This guide is intended for informational purposes and should not be construed as legal advice or guidance. If you have specific legal questions, please contact EMU's Legal Affairs Office.
Portions of this page are derived from University of Michigan Library's guide, Copyright Basics - Teaching, licensed under Creative Commons license CC BY 4.0.
Many uses of copyrighted materials in the classroom can be justified using copyright law's fair use exemption.
Please see the "Fair Use" page on this guide for more information.
Other classroom exemptions are detailed below.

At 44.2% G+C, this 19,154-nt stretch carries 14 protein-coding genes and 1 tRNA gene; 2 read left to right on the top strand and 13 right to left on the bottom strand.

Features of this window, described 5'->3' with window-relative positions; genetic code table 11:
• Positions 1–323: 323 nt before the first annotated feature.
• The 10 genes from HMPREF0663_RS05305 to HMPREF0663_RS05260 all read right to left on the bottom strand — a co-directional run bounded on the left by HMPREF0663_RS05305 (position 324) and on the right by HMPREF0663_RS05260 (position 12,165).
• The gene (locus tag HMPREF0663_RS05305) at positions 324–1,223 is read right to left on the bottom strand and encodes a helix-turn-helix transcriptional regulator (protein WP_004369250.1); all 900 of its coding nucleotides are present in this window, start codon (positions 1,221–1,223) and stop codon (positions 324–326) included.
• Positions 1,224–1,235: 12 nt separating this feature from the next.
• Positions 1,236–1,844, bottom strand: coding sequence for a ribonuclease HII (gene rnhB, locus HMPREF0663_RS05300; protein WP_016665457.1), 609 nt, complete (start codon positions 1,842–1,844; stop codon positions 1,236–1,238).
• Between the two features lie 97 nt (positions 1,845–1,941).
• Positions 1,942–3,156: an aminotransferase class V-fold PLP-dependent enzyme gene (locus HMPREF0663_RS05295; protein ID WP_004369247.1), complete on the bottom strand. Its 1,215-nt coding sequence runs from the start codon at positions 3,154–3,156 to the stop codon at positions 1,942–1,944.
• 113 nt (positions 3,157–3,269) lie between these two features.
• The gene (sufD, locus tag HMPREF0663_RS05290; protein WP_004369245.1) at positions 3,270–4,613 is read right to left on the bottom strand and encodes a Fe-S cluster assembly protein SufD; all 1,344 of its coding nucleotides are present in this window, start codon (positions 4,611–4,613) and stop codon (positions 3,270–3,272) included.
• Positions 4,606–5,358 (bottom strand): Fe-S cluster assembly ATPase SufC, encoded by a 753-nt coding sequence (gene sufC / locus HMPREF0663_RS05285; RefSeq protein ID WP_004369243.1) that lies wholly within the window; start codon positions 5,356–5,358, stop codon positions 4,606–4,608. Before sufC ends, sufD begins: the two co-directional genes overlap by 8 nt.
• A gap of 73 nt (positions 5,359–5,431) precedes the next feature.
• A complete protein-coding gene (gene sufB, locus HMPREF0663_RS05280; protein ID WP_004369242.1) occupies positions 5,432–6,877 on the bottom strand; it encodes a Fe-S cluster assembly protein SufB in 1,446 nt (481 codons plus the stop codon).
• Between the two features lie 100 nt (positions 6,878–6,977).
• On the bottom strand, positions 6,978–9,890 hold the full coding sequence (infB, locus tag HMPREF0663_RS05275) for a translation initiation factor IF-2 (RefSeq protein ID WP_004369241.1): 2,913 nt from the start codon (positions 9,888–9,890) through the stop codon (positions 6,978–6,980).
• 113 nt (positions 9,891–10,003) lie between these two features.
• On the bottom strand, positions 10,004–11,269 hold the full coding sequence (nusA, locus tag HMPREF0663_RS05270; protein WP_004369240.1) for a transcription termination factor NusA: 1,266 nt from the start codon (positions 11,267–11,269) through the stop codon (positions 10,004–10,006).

U.S. copyright law permits certain uses of copyrighted works in face-to-face teaching. As an instructor or student, you are allowed to perform or display a copyrighted work without permission as long as the following conditions are met:
If the work is a motion picture or other audiovisual work, you must use a copy of the work that was lawfully made.
This is codified at 17 U.S.C. § 110(1).
U.S. copyright law gives instructors the right to use copyright-protected works for distance learning without permission under certain circumstances.
and the copyrighted work
and your use is:
and your institution
then U.S. copyright law permits your use.
You can read this provision, often referred to as TEACH Act, at 17 U.S.C. § 110.